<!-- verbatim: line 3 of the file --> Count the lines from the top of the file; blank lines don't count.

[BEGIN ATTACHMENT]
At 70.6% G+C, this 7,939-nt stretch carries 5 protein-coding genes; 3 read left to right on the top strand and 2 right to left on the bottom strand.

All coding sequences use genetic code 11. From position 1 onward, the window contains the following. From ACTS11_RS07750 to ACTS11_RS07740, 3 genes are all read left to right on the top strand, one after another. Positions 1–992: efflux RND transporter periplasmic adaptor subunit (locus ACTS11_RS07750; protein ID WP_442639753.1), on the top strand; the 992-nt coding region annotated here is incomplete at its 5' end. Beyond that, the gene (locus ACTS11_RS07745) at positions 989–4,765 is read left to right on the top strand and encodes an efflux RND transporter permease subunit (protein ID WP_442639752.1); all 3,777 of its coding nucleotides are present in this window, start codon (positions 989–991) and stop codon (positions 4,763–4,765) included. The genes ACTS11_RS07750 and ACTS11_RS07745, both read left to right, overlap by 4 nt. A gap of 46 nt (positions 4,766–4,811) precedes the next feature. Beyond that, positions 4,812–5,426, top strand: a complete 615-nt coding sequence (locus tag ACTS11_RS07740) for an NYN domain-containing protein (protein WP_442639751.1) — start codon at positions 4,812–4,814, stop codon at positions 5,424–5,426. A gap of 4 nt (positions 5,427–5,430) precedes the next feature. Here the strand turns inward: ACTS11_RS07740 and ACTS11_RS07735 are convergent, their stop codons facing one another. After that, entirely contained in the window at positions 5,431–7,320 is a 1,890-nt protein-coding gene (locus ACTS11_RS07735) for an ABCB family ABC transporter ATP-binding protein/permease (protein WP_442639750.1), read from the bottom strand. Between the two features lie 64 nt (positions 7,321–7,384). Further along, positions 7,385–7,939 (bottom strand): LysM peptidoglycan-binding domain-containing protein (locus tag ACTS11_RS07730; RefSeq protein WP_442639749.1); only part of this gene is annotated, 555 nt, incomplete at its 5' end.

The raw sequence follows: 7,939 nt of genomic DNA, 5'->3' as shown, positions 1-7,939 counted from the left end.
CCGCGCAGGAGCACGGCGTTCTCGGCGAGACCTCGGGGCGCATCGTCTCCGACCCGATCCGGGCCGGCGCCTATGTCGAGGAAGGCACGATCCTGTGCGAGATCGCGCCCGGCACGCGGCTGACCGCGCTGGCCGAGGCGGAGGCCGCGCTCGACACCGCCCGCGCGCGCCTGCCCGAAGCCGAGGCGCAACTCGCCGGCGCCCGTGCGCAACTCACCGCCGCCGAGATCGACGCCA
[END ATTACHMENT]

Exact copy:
The raw sequence follows: 7,939 nt of genomic DNA, 5'->3' as shown, positions 1-7,939 counted from the left end.